It is particularly important to stress the importance of strategic thinking, as the success of the product depends on comprehensive planning. Trends in the industry must be followed and, if necessary, ideas must be developed in a different direction. This also means developing long-term goals, where challenges may arise that need to be met with appropriate measures. In this way, resources can also be used in a targeted way to minimise waste. Last but not least, it allows us to identify opportunities and respond quickly to market changes in order to stand out from the competition.

Differences between Product Owner and product manager

Good market observation is essential for the Product Owner to be able to prioritise the Product Backlog in a meaningful way. However, this market observation, and thus the consideration of customer needs, is also a central task of the product manager. So how can these two roles be distinguished?
Main differences in the responsibilities and focus of the two roles

The product manager shapes the direction of the product through extensive market research, strategic development and targeted prioritisation. The Product Owner, on the other hand, focuses on the tactical implementation of the defined goals, which is probably the main difference between the two roles. These different approaches, strategic versus tactical, lead to different focuses and approaches to tasks, which in turn explains the different job titles.
The Product Owner is primarily focused on the successful and transparent implementation of the Product Backlog to maximise the value of the product and ensure the efficient work of the developers. Meanwhile, the product manager is dedicated to developing and implementing the product in line with the organisation's overall goals, while carefully overseeing the product management processes.
Potential challenges and conflicts

Depending on the approach taken, the responsibilities of the Product Owner and product manager may overlap, so it is important that clear lines of demarcation are drawn in projects involving both roles, and that everyone knows their responsibilities.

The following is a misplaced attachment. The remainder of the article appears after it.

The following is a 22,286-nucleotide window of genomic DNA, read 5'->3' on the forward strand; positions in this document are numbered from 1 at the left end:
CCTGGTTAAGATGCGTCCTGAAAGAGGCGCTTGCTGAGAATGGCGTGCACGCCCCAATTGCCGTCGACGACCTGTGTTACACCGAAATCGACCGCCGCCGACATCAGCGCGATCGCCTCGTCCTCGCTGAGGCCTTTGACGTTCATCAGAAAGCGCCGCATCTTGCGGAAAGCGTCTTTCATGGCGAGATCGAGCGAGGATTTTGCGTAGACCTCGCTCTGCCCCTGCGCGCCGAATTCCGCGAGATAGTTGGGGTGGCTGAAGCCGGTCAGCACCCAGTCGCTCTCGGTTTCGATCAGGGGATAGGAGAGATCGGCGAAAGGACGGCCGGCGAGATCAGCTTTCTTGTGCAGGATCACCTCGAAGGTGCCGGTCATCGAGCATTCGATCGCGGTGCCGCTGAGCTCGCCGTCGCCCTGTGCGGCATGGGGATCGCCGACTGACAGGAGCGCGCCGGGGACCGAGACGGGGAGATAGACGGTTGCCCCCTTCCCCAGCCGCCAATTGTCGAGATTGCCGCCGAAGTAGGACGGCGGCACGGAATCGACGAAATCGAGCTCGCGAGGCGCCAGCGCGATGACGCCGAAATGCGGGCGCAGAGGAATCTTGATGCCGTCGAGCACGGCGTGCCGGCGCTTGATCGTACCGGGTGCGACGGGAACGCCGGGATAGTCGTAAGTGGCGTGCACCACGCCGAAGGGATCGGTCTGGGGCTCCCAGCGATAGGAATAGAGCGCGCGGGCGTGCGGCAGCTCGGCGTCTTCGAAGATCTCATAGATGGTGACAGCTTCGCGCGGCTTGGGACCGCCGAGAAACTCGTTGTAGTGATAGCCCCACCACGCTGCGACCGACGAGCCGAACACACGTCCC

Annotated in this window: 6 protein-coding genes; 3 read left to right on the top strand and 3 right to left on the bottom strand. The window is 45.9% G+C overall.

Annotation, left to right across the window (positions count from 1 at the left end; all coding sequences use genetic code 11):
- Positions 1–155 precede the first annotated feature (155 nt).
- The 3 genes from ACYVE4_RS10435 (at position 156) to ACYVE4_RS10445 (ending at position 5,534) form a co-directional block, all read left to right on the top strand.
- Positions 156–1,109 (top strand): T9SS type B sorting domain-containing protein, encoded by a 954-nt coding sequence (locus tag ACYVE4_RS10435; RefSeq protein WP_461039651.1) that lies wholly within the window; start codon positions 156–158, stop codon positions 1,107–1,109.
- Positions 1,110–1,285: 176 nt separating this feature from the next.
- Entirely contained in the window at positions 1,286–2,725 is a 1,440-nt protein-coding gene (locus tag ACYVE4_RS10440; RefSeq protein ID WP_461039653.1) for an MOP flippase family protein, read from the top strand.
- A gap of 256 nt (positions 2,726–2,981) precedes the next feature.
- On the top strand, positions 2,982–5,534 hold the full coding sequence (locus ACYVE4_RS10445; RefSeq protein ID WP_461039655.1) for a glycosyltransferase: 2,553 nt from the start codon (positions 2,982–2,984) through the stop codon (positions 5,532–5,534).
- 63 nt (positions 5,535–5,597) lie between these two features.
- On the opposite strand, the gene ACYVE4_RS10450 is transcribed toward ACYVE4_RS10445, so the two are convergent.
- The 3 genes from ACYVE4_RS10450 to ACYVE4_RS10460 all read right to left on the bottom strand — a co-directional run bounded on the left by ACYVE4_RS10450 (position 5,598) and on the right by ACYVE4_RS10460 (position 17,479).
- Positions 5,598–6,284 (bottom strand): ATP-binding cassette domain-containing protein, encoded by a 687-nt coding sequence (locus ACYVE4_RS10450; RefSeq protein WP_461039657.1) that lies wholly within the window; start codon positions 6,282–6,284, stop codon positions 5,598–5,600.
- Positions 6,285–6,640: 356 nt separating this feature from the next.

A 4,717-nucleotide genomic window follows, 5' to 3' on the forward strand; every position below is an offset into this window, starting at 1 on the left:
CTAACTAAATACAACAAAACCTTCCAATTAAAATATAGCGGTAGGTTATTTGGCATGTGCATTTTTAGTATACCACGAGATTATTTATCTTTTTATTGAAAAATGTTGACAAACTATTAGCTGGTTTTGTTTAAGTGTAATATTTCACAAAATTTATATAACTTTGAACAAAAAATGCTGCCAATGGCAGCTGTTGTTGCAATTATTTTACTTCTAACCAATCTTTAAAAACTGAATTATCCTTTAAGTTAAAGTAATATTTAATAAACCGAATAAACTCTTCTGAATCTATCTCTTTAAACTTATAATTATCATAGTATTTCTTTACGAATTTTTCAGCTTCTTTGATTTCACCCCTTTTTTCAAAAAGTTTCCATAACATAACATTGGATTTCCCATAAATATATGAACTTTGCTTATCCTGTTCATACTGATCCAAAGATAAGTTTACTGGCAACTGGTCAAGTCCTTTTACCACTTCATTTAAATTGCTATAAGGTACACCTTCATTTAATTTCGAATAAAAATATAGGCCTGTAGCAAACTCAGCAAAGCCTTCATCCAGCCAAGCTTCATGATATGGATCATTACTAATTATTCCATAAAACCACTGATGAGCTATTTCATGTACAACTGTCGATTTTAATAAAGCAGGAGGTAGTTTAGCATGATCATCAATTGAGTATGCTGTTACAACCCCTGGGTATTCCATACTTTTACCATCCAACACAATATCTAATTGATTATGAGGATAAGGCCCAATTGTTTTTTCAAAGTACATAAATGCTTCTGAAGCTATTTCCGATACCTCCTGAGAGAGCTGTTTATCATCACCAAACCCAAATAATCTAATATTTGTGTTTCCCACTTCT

Here is an example to illustrate this: If Scrum is not being used, it is important to understand that the product manager supports the development team with questions, but at the same time gives them enough freedom to unfold and develop a suitable product. On the other hand, if Scrum is used, the Product Owner is the primary contact person for the Developers, not the product manager.
However, this demarcation is not always clear and can be fluid, which sometimes makes implementation difficult. This can have a negative impact on collaboration, as the following example shows:
Suppose a new feature is to be developed for an application. The Product Owner has defined the Product Goal and provided it with elements from the Product Backlog. The main focus is to implement these improvements as quickly as possible and to increase the efficiency of the Developers. The product manager, on the other hand, focuses on strategic aspects such as market analysis and meeting customer needs. It turns out that the end users of the application do not want new features, but rather an optimisation of existing features. These different priorities lead to a conflict that can only be resolved by close cooperation between the Product Owner and the product manager.

Cooperation between Product Owner and product manager

The importance of effective cooperation between the two roles

To stay with the example: To resolve the conflict, both need to sit down and explain the pros and cons. Why is the technical aspect and rapid development more important for one, and the strategic focus and end-user needs more important for the other? A possible solution could be to improve the existing features and only work on the new features after a successful and positive market analysis. This also shows the importance of effective communication and collaboration, as it is not always possible to agree. But with communication and a common goal, namely a successful product, a lot can be achieved.
Strategies for effective communication and collaboration

Separating the two roles is a great advantage for ensuring communication and collaboration. Once the team and the product get too big, it becomes difficult to keep track of everything and manage the many small tasks at the same time. This is why everyone needs to pull together to bring the vision to life. The product manager creates the vision, and the Product Owner passes it on to the Developers for implementation. However, as mentioned earlier, the vision and the product can also be worked on together before being communicated to the rest of the team. This ensures that everyone is committed to the product and wants to make it happen.


It is not easy to separate the Product Owner from the product manager, as many of the tasks merge, or at least sound similar. Therefore, it is important to separate their roles and draw clear boundaries as to who is responsible for what. If the boundaries are not so easy to draw and there is overlap, both need to talk to each other and compromise to ensure the success of the product. The Product Owner can sometimes be the product manager. However, as the team and the product grow too fast, it is important to separate the two roles. That way, the Product Owner can focus on development in a fast-moving environment, while the product manager keeps an eye on the project as a whole. And to return to the example from the beginning: Customer feedback is part of the product manager's remit.

Product Owner vs. product manager - the IAPM logo
Author: IAPM internal
Keywords: Project management, Product owner, Product manager